Florence Hazel Copenhaver's
As promised, here is
my grandmother's story!
In 1932, my father's mother, Florence H. Copenhaver, had given
birth to her 7th child in 17 years. She lived on a fairly large farm where cows were milked by hand, both the water source
and a toilet were located outside, and dishes were done in a dish pan. It follows that ALL family hand "clean up"
was done in a pan located on a bench on the back porch--with a larger, galvanized tub that could be brought in for occasional
bathing. Florence gardened, and canned, while the men farmed mostly with a plow horse. Household heat was provided by natural
gas heaters located in some rooms. Windows had screens or were just pushed up and held open with a stick in the summer.
And Florence developed a nagging cough!
In 1942 or
1944 when Florence's youngest child was 10 or 12, she was diagnosed with tuberculosis and sent to Cresson Sanitarium located
more than 55 miles away--a huge distance for a woman leaving so many children. A sister Emma Brown would take care of the
household in her absence. Actually, Emma's daughter Nathal also was found to be positive for TB; and she, too, was sent
to Cresson. ( Florence's stay would stretch to 13 years; Nathal's treatment must have been shorter, because she gave
birth to a child in 1946. Both mother and baby returned home healthy sometime shortly after that date.)
My siblings and I are just now learning about life at Cresson Sanitarium. We are not aware of pictures that
were taken--if any-- or the number of visits made. WW II broke out and Florence's oldest, my father William T. Copenhaver,
became a private in the army, participating at least for the last year of that war.
After the war in 1948,
a discharged William T. married Waneta L. Bish at a chapel in Cresson so that Florence could experience the event. As confirmed
by the photographs sent with this email, all but one of Florence's children attended--as well as Harvey, the bridesmaid,
the best man, and the mother of the bride, Martha Bish. One of the happier moments at the Sanitarium!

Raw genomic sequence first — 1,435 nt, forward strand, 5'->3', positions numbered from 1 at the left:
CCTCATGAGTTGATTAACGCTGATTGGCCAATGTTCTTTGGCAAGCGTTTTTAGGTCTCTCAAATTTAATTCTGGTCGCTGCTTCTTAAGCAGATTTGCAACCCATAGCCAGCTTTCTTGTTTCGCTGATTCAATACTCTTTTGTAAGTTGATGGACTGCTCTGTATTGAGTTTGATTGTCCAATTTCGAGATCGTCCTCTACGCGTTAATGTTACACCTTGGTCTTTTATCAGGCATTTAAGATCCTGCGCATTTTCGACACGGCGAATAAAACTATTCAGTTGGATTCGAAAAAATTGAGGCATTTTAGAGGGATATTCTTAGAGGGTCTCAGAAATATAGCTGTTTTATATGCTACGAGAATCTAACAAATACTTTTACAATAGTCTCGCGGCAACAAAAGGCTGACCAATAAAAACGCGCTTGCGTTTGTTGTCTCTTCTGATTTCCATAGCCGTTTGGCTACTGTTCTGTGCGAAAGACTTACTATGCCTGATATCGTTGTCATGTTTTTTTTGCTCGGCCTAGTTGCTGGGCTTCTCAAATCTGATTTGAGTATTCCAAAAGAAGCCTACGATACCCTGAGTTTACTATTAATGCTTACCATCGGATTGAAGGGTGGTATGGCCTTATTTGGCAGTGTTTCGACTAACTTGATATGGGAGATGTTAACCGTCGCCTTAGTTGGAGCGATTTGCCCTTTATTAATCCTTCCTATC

Bill and Waneta soon started a family with four children born over the next five years. I was number "one",
born in 1949. My personal awareness of Florence's illness didn't develop until I was at least 12 and our family moved
back to the adjacent farmhouse, a mile or so from Florence and Harvey's farm.
I think our grandmother
returned home in 1955-1957, but that date can't be confirmed because the people who should have known are no longer living
or don't remember. Nonetheless, Florence returned to a house with running water, indoor plumbing, and a better heating
system. Pasteurization and formal marketing of milk from their cows as well as a tractor had been introduced.
But the changes didn't stop there.
The oldest daughters had married and started families. The youngest daughter Joy
had a job, and the youngest son Clair had entered the military. Additionally, Harvey's health was failing,
and he would die in 1956.
We remember grandma as quiet and content to talk or hold one of
us on her lap. She always had a handkerchief, frequently coughed a bit, and suffered from heart
disease herself. While our father Bill worked part time in the fields and visited often, for the
most part we visited only on occasion. (4 children in 5 years--busy life! And both Bill and Waneta
had full time jobs!)
Nonetheless, Florence lived until 1972--fifteen to seventeen years after her release
from Cresson Sanitarium--time she certainly would NOT have had if she had not been treated.
Louise A (Copenhaver) Gardner (email@example.com)
Melinda Sue (Mindy Copenhaver) Becerra
Chuck Felton Note 10-24-2017)
I received the following update from Louise Gardner in October 2017.
I have heard from someone named Cindy Bright who is in possession of Emma Brown's Bible. Emma was Florence's
sister who cared for her children while she was in the Cresson Sanatorium.
In this Bible there are three handwritten pages which record births, deaths, marriages, etc. At the top of
one page (shown at right) Cindy says it clearly says, "Florence came home to stay on December 21, 1952". The
last entry on that page confirms Florence's date of death on April 22, 1972.
The copies of the pages are difficult to read, but I feel we now have Florence's correct discharge date
in 1952. Her total stay at Cresson then was 10 to 12 years, depending on when she and Nathal Brown entered the
facility. I gave 1942 or 1944 as her entry dates. So her stay was more like 10 years, not the lengthier 13 years
as I had first estimated.
1932 Florence Copenhaver was 38 and the mother of six children ranging in age from 15 to 1. The family is shown
near the garden in front of their farmhouse in Redbank Township, Armstrong County near Oak Ridge, PA. My father is the
oldest son shown in the back. (Florence and husband Harvey’s first child Avanelle died at age four of burns received
by getting too close to an open flame of the gas range.) Other children pictured here are Vivian, and Arabelle in the back
and Joy, Clair, and June in the front.
1.5 Florence at home
in Redbank Township, Armstrong County before her illness. 1941
Found on other personal pages, this is a view of the Cresson facility seen on post cards. This was sent to son Bill in Czechoslovakia
during WW II.
3. Florence captioned this photo: “My bed was there beside the tree.”
4. Florence is the fourth person down…. on the right side of the table.
5. Florence in her gown on the wall. Summer of 1951.
6. Florence with three other patients on the steps of a building.